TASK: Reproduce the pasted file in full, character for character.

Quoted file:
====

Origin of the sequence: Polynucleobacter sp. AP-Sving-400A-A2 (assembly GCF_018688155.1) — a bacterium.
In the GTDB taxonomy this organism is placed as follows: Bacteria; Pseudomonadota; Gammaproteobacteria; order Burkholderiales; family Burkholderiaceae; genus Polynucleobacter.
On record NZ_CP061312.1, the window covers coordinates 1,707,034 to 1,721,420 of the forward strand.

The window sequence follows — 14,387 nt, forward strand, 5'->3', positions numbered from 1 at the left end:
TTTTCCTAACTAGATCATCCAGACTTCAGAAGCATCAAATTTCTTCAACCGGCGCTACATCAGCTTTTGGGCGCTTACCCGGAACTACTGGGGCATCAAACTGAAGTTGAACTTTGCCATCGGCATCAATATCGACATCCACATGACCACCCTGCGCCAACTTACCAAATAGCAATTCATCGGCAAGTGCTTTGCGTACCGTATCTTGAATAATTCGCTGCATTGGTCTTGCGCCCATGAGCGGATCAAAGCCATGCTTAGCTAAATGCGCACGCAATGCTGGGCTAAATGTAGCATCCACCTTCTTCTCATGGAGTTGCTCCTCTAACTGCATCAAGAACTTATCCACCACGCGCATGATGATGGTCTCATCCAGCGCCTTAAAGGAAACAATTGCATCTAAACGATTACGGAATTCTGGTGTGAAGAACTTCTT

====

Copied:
Origin of the sequence: Polynucleobacter sp. AP-Sving-400A-A2 (assembly GCF_018688155.1) — a bacterium.
In the GTDB taxonomy this organism is placed as follows: Bacteria; Pseudomonadota; Gammaproteobacteria; order Burkholderiales; family Burkholderiaceae; genus Polynucleobacter.
On record NZ_CP061312.1, the window covers coordinates 1,707,034 to 1,721,420 of the forward strand.

The window sequence follows — 14,387 nt, forward strand, 5'->3', positions numbered from 1 at the left end:
TTTTCCTAACTAGATCATCCAGACTTCAGAAGCATCAAATTTCTTCAACCGGCGCTACATCAGCTTTTGGGCGCTTACCCGGAACTACTGGGGCATCAAACTGAAGTTGAACTTTGCCATCGGCATCAATATCGACATCCACATGACCACCCTGCGCCAACTTACCAAATAGCAATTCATCGGCAAGTGCTTTGCGTACCGTATCTTGAATAATTCGCTGCATTGGTCTTGCGCCCATGAGCGGATCAAAGCCATGCTTAGCTAAATGCGCACGCAATGCTGGGCTAAATGTAGCATCCACCTTCTTCTCATGGAGTTGCTCCTCTAACTGCATCAAGAACTTATCCACCACGCGCATGATGATGGTCTCATCCAGCGCCTTAAAGGAAACAATTGCATCTAAACGATTACGGAATTCTGGTGTGAAGAACTTCTT